Sun Dec 18th, 2011 at 10:30:23 AM EST
Some European high-speed rail news this time.
Railway Gazette: CAF tests prototype Oaris high speed train
SPAIN: A four-car prototype of CAF's Oaris high speed train is undergoing trials on the Madrid - Sevilla route, where testing will include operation at up to 352 km/h. Numbered No 105 001 by RENFE, at the manufacturer's suggestion the prototype was delivered in place of the last of an order for Class 120 trainsets.
It's not just Chinese and Korean manufacturers that try to compete with traditional rail technology majors. CAF, a company based in Beasain, Basque Country, is one of Spain's two passenger rail vehicle manufacturers (the other being Talgo). Just recently, it entered the German market as DB chose it alongside Alstom and Stadler (another up-and-comer from Switzerland) for a framework agreement about 400 new regional electric multiple units.
CAF's Oaris (which I mentioned here) is another part of this effort. CAF entered the high-speed market as local partner for Alstom to make 250 km/h trains (the Class 120), then owned the technology, then evolved the design into this 320 km/h train. In another similarity with China, the effort was helped by a government-funded research project.
It is also noteworthy that this is a "nothing fancy" design: no low floors, no articulation, no special nose shape, just the essentials.
Railway Gazette: LGV Rhin-Rhône opens
FRANCE: The first section of LGV Rhin-Rhône entered service with the timetable change on December 11...
...Funding agreements are now expected to be signed next year for the 1bn required to build the extensions from Villiers-les-Pots to Genlis (15 km) and from Petit-Croix to Lutterbach (35 km), completing the 190 km eastern branch of LGV Rhin-Rhône between Dijon and Mulhouse. This would allow tendering to get underway in 2013 for work to start in 2014.
The launch of TGV Rhin-Rhône, the move to regular-interval services (RG 4.11 p52) and the need to accommodate RFF's major track renewals programme saw 85% of SNCF train timings modified with the December 11 timetable change...
The LGV Rhin–Rhône was covered in The EU's emerging high-speed networkS. The line will also carry direct Frankfurt–Marseille trains from next year (see here). As for regular-interval services: this is a sea change in France (where I suffered from irregular interval timetables myself); but it is still not for all of France, and SNCF habitually coupled it with a further thinning out of rural stops.
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|NBS Erfurt - Ebensfeld: Tunneldurchschlag am Silberberg- Nachrichten bei Eurailpress|| Erfurt - Ebensfeld HSR: Silberberg tunnel breakthrough - News at Eurailpress |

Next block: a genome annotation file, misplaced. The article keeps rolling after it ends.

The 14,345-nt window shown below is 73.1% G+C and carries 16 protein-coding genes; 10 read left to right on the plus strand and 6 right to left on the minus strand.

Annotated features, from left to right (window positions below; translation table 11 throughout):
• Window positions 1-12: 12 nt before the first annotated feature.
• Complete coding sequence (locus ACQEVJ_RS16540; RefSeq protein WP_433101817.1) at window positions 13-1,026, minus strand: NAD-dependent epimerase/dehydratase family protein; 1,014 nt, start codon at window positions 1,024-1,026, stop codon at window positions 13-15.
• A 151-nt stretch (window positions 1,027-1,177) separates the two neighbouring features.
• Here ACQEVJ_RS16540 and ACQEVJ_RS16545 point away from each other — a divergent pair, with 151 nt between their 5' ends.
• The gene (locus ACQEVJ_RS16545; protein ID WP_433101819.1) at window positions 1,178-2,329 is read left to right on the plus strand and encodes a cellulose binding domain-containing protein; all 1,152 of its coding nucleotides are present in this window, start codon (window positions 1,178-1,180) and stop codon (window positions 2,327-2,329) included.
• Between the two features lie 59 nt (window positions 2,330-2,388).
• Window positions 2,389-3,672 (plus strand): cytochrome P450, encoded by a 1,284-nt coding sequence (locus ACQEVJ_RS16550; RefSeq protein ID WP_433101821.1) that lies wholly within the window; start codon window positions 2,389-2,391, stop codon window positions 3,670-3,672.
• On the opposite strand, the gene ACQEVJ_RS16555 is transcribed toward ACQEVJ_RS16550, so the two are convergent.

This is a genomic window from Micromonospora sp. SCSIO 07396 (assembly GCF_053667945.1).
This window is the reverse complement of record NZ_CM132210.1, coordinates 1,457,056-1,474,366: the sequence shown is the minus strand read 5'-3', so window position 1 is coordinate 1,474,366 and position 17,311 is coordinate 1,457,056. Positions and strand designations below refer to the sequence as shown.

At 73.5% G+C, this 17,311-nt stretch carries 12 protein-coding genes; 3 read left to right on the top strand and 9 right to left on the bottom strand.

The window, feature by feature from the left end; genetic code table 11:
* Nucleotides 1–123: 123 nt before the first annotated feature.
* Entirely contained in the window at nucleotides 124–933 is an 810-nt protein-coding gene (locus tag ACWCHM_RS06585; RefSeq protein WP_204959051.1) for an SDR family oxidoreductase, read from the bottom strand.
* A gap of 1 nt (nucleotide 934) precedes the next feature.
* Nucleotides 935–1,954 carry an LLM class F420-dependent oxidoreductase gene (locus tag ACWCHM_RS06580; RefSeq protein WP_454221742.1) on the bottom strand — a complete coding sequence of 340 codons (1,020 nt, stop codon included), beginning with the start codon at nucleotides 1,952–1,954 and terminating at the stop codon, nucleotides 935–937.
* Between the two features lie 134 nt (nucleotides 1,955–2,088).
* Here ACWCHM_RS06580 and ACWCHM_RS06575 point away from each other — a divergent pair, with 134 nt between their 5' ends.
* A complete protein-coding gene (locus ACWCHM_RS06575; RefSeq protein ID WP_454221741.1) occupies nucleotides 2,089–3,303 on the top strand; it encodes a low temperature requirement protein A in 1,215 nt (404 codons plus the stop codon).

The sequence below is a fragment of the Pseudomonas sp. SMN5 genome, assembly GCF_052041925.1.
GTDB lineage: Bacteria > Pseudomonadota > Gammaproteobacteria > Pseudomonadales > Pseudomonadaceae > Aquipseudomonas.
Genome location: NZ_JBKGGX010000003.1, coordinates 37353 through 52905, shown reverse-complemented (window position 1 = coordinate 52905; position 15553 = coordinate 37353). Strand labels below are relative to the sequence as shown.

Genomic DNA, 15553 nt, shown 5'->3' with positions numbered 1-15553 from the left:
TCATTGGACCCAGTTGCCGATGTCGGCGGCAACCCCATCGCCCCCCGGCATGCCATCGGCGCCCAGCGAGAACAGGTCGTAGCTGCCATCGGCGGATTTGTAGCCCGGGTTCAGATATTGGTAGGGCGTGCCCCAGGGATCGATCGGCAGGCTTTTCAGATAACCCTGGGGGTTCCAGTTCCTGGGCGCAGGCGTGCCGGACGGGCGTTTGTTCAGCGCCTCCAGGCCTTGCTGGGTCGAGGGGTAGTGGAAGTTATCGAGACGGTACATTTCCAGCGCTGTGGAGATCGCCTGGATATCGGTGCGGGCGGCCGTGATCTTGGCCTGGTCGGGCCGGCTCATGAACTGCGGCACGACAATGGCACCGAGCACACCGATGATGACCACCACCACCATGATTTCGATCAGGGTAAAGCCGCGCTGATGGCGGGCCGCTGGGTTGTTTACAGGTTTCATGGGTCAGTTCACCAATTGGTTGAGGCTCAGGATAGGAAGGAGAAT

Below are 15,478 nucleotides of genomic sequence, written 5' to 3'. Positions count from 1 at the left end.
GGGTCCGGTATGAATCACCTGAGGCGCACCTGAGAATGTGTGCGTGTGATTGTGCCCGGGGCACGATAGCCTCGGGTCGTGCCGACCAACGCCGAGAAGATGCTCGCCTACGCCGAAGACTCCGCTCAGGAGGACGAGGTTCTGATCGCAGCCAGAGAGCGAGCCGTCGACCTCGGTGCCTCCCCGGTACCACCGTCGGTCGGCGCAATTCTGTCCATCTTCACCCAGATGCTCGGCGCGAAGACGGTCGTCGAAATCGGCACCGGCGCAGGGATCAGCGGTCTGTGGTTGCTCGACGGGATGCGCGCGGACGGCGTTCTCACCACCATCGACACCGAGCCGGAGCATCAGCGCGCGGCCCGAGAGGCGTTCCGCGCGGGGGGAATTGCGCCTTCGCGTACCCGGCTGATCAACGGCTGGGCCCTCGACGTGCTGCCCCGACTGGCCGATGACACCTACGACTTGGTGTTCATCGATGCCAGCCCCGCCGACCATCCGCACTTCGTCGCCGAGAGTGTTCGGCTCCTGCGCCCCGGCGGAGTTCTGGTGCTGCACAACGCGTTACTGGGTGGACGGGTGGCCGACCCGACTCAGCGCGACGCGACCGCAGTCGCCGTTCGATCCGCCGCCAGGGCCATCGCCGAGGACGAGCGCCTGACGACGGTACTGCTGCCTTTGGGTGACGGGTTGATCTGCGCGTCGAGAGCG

|Am 29.11.2011 wurde nach zweijähriger Bauzeit der Durchschlag des Tunnels Silberberg im Thüringer Wald gefeiert.||On 29/11/2011, of the breakthrough of the tunnel Silberberg in the Thuringian Forest was celebrated after two years of construction.|
| Der 7391 m lange Tunnel ist nach dem bereits durchschlagenen Tunnel Bleßberg mit 8314 m das zweitlängste Tunnelbauwerk im Projekt VDE8 Nürnberg - Berlin.||The 7391 m long tunnel is the second longest after the already holed-through Bleßberg tunnel (8314 m) along the VDE8 [8th Reunification Traffic Project] between Nuremberg and Berlin.|
Due to low grades necessitated by Germany's original and misguided concept of running freight trains on high-speed lines, most of this line is a chain of tunnels and viaducts. The result is high costs, thus it is no wonder it began construction in the nineties but was aborted mid-way and re-started more recently (for more see The EU's emerging high-speed networkS again). There were local conflicts, too: the construction this tunnel in particular, which was dug with the drill-and-blast method, disturbed inhabitants of a village above. Now the project is closer to completion: a week after the Silberberg tunnel, two more tunnels were holed through, leaving four of the 25 on the line still to be finished; and the tender for the slab track was announced.
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Railway Gazette: Polish high speed rail project cancelled
The EU is Poland's main source of funding for rail projects, but the country had been told it could only count on support of around 30bn zloty in 2014-20. This left the ministry with a choice between one megaproject or upgrading existing lines, which are a deteriorated state and lag behind western European standards. As a result, Nowak decided to freeze all work on the high speed project until 2030.
...Despite cancellation of the dedicated high speed line, Poland may start regular 200 km/h passenger operation on the Central Trunk Line between Warszawa and Katowice in 2013, with speeds increasing to 220 km/h when the first Alstom Pendolinos are delivered in 2014. In the longer term conversion of the 3 kV DC electrification to 25 kV 50 Hz AC is planned, allowing Pendolinos to reach 250 km/h.
Even this much is noteworthy from a neoliberal government. But I note much more money is poured into highway projects.
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